As you know as well, we do have quite a lot of characters in the ILN network obviously, but there’s no one to compare him, just like there are other characters in the network and he’s definitely one of those.

Lindsay: So how about a client that’s changed your practice? I mean, I think we all have those lawyers, those people who are a part of our career that we’ve worked for. But how about on the other side, a client that’s really made a difference in your career?

Bas: I have to go back to the same client that we took to the conference that had the presentation with me, the client itself, was not the client that changed my life or my professional life. But it was the case that we did. So the client was a health insurance company, but the case we did together was there was a case that got me into healthcare, healthcare law. My dad is a doctor. So I have a connection with healthcare. I’ve had that always, but it was the first case that got me into healthcare law. It was a big company employee-wise, but it was a big company client-wise as well, with a hundred thousand clients, depending on this healthcare. And it again shows you that law is only just a small part of life.

And life is more than solving a case or more than a law book. It’s about people. It’s about the employees who work there. It’s about the clients that they take care of. So it is for more than one reason, a case and a client that changed my life. It got me into healthcare. It showed you why we do this. Why do we help people? When I tell my friends, I’m in restructuring, most of the time they tell me, “Oh, you must have a horrible professional life because all you see is misery.” But that is one of the things I think people misunderstand about restructuring, right? It’s not the misery you bring. Restructuring is not destructive, right? You bring solutions and you try to make … Well, it’s an essential part of economics and an essential part of capitalism that companies go bankrupt.

But in the end, you bring a solution in which the employees and the clients can go on with either a new company or a new employee. So in the end, you bring, I would say joy with the solutions that you make in cases like that. So people think being in restructuring is only misery. Well, that’s not the case. We do not destruct. We build and we certainly come in at a stage in the life of the company. That’s not one of the best stages in that company, but it’s satisfying to help them, to help the employees keep their job to have the clients have the care that they need. And so, yeah. That is a satisfying part of my job.

Lindsay: Right. You’re bringing them hope.

Bas: I’m bringing them hope, I’m bringing them solutions. And what people don’t understand is, if we wouldn’t have bankruptcies and restructuring, then something would be wrong with our economy, right? We would be much more in a … You tend to go to a communistic approach of companies and, well, that’s something you have seen in last years in the pandemic as well, right? When there were hardly any bankruptcies, because of all the companies that were subsidized by the government and all those companies were basically ill patients before the pandemic.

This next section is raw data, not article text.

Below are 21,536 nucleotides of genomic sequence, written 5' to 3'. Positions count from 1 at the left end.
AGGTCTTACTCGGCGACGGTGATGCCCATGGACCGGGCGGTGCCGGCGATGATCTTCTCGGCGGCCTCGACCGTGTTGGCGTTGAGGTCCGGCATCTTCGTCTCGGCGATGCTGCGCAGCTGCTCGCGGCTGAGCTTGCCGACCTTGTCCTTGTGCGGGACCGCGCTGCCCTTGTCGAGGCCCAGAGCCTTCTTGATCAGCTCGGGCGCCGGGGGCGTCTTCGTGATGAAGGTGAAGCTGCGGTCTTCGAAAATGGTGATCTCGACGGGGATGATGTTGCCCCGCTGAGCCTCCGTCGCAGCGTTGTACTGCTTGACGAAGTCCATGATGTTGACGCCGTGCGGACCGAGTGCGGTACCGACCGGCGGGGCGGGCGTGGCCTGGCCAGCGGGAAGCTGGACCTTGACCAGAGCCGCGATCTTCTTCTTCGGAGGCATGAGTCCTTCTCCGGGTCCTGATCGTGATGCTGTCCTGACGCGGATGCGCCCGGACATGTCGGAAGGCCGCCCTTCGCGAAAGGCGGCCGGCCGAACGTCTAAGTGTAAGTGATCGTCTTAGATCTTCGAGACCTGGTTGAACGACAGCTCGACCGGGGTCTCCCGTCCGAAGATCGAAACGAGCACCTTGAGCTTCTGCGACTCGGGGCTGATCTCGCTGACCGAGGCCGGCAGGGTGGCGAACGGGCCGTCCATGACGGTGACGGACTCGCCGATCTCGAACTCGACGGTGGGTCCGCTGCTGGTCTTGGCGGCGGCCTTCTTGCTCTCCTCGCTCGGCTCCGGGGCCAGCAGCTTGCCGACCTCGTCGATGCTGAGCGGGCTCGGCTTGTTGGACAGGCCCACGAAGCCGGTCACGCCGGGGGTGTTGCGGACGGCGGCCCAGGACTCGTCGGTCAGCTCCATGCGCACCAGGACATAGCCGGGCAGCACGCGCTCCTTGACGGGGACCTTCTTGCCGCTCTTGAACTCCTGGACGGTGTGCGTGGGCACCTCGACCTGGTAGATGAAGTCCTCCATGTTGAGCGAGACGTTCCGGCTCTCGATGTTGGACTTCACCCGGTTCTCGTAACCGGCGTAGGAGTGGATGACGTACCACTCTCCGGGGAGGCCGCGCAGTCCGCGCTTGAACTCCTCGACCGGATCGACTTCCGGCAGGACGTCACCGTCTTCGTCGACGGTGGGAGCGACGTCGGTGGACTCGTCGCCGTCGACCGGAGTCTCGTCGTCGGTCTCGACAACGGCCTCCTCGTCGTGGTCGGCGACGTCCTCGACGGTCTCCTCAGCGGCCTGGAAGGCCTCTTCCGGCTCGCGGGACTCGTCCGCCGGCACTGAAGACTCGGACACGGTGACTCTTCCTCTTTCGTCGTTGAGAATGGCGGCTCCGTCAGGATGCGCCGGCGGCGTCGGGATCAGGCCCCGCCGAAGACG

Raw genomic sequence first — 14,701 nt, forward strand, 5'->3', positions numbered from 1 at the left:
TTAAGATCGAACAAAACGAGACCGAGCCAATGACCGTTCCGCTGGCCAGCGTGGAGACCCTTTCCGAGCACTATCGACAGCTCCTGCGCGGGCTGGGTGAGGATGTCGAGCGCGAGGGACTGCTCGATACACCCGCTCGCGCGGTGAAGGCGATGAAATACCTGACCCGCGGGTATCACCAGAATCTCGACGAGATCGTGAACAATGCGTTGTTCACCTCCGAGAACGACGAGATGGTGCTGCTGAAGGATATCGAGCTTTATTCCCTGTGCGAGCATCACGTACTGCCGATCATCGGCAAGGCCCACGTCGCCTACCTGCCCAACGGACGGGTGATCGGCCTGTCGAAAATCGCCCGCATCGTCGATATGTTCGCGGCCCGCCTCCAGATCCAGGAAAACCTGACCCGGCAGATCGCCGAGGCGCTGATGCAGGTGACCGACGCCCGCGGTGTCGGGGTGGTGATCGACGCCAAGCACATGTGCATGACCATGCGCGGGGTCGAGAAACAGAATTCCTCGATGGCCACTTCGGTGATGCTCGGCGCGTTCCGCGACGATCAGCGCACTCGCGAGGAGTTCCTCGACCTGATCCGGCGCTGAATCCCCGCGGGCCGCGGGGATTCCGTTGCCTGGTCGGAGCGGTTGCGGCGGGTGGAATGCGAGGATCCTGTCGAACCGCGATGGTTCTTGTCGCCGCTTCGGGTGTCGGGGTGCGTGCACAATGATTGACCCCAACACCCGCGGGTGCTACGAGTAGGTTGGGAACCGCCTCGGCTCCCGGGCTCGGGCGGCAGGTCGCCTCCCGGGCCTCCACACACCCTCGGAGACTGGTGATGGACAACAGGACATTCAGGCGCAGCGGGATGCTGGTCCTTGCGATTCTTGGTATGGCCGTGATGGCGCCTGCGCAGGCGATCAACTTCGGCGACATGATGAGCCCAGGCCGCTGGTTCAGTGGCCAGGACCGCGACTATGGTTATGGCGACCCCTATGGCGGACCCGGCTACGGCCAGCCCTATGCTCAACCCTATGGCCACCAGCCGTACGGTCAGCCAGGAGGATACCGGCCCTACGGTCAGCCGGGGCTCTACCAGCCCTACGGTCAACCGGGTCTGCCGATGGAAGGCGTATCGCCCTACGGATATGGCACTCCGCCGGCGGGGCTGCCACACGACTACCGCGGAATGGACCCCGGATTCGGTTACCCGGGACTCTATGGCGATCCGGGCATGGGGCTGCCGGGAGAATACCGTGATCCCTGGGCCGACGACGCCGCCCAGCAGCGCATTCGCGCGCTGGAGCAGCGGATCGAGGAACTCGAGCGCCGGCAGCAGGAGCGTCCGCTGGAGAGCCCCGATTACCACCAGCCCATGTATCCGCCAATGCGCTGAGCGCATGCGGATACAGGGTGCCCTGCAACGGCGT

And they were kept alive by the government by subsidizing. And now, they have extended their life for two years, but has that been better for the company? Will that turn out to be better for the employees and the clients of those companies? Maybe not, maybe they should have gone bankrupt before. So clients and employees could find a better solution. And we see that now here as well. I mean, the subsidies have ended. People have to pay back their government taxes and bankruptcies go up and you ask yourself, “Was it necessary to keep them alive the last two years in the pandemic? Or should the really ill companies have gone bankrupt before, because there was no reason to keep them alive?”

Interesting how this will work out in the next couple of months since we have this economy that was artificially held up the last couple of two years. And that’s one of the things I’m curious about how it will turn out in the next couple of months. And we see that already a lot in the hotel business and the restaurant business, but we’ll see how that turns out for other practices in the Dutch economy.

Lindsay: Absolutely. We didn’t have the same here in the U.S. because we didn’t have the same subsidies. So I’m curious to see how it will impact other economies versus what happened here in the U.S.

So what’s the most important lesson that you’ve learned over your career? I know that’s a broad question.

Bas: Good question. Good question. The most important lesson I’ve learned, or the most important lesson that was given to me was given to me by my mother, I guess, who told me when I first started as a lawyer, “Always be nice to your secretaries. They do the job for you. And realize work is not always fun and interesting and cool and work is a lot of times also just work.” And there’s a reason why I’m still with the same office that I started 17 years ago. I’ve seen a lot of my colleagues and friends who switched from company to company thinking, that work would be better at another company. And obviously, it’s not always more often. It’s not. There’ll be bullies and cranky bosses at every company and work is not always work.